After Donald Trump won in 2016, anguished Democrats wondered how they could recapture the White voters in the Midwest who swung heavily to his campaign, turning states that had long been safely blue into red on electoral maps. But this fall’s election might hinge on a different demographic, one that was overshadowed by the focus on working-class Whites: Black voters who sat out 2016.
Black turnout declined in 2016 for the first time in 20 years, falling from 66.2 percent of eligible voters in 2012 — a higher share than for White eligible voters in that election — to 59.6 percent. Black voters overwhelmingly back Joe Biden; Washington Post-ABC News national polls conducted late last month and early this month found Biden leading Trump among African American likely voters, 92 percent to 8 percent. So if Black voters who stayed home four years ago turn out this year, Biden could swing back the states that Trump narrowly won against Hillary Clinton, no matter what happens with the White vote.
Democrats have focused on this task. “In one of the states that determined the outcome [in 2016], the winning margin averaged out to just two votes per precinct,” former first lady Michelle Obama said at the party’s national convention in August. “And we’ve all been living with the consequences.”
To get a sense of what’s on the minds of some of the people who could determine who the next president is, Outlook editors spoke with some Black voters who had answered Post-ABC News poll questions this year and didn’t vote in 2016. Edited excerpts of those conversations follow.
Fifty-fifty — that’s how I felt about Hillary Clinton and Donald Trump. I wasn’t too high on either one at the time. I have no problem with a woman being president, but I did not trust Hillary, and I didn’t know much about Trump. So for the first time ever, I did not vote in the presidential election.
I will definitely be voting this time. President Trump hasn’t really affected my life — he hasn’t done anything to hurt me as an African American, and the economy is good; anyone who wanted to work in the last four to eight years could. I’m 64 and work part-time as a handyman (the Bible doesn’t mention retirement).
Even though I have been a registered Democrat my entire life, I am also a conservative Catholic, and I don’t see the Democratic Party as very moralistic. President Barack Obama sank the party when he allowed same-sex marriage. Trump has protected us from that; he has some strong religious views and is protecting the church as we know it. Anyone with Christian values has to vote for Trump, as I will, in person on Nov. 3. Joe Biden is like the Titanic iceberg: I see the tip. I don’t want to see any more.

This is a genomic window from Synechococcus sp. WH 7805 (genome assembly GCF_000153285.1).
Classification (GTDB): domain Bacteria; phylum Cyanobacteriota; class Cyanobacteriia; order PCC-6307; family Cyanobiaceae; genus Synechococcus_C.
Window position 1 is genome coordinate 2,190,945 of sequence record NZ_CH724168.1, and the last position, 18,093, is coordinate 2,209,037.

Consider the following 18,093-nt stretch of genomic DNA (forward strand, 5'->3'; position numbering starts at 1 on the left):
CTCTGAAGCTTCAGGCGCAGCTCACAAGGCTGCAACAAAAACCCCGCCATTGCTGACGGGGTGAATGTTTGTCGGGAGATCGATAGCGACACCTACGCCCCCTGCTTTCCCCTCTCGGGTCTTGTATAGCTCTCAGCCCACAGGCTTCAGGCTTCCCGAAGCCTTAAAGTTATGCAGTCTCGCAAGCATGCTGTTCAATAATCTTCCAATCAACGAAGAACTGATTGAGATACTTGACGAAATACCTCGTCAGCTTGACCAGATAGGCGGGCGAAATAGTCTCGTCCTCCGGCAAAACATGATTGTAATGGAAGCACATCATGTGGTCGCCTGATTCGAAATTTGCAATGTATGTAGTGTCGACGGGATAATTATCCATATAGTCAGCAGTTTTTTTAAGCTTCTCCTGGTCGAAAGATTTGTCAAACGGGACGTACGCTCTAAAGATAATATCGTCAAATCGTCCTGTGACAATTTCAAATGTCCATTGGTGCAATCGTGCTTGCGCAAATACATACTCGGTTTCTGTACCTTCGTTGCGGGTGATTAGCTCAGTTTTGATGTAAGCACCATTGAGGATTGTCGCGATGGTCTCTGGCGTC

— Louis Johnson, 64, New Orleans
Throughout most of my life, I wasn’t a regular voter. I had just moved in 2016 from Jacksonville, Fla., to an assisted-living facility in Woodbridge, Va., so I could live closer to my daughter. When I moved, I didn’t make registering to vote a priority. But I wish that I had — now I would give anything not to see our current president return.
So that’s what I did: I registered before the 2018 midterms, and that year I voted in person. Now, with the covid-19 pandemic, I don’t get out. But a representative from the League of Women Voters came to the facility where I live. Back in the summer, she provided me with the right form to request an absentee ballot. I filled it out, signed it and sent it in. I got my ballot, and a couple of weeks ago, I voted.
Come hell or high water, I was going to vote this year: President Trump is incompetent, ignorant, insensitive, racist and disgusting. I feel responsible for not voting in 2016 — like my vote might have made the difference. And I know that by voting this year, I’m honoring my mother, who volunteered for many years as a poll worker in Gary, Ind., before she died in 2013. I haven’t always been focused on the importance of every citizen exercising their rights, even though she always was. But Mom, I don’t plan to make that mistake again.
— Gloria J. Young, 69, Woodbridge, Va.
I registered a long time ago, but the first time I voted was in 2018, when Stacey Abrams and Brian Kemp were running for governor in Georgia. People tell you that you need to vote, but in the presidential race you can win the popular vote, and it doesn’t matter, because it’s based on the electoral college. That to me is kind of asinine.
When Trump won, I didn’t have anything against him — I mostly knew him from his TV persona. A lot of things he said he was going to do, he hasn’t done. A friend told me he voted for him because he was going to reduce immigration. But they aren’t deporting people. Politicians always say they’ll do things they don’t. It’s like a circle of bull. It’s really about the haves and have-nots, and the special interest groups.
I don’t like the way Trump addresses people: He says a lot of crass stuff. The simplest way to put it is that he’s politically incorrect. I do customer service, and you have to be inclusive of everybody. You can’t put some people below others.
But, ugh, Biden. It’s a double-edged sword: Who is the worst — him or Trump? But I really don’t want Trump to be reelected. The comments he has made about Kim Jong Un and other countries that threaten the U.S.? Not that I care that they don’t like us, but sometimes you have to be diplomatic. He could cause World War III.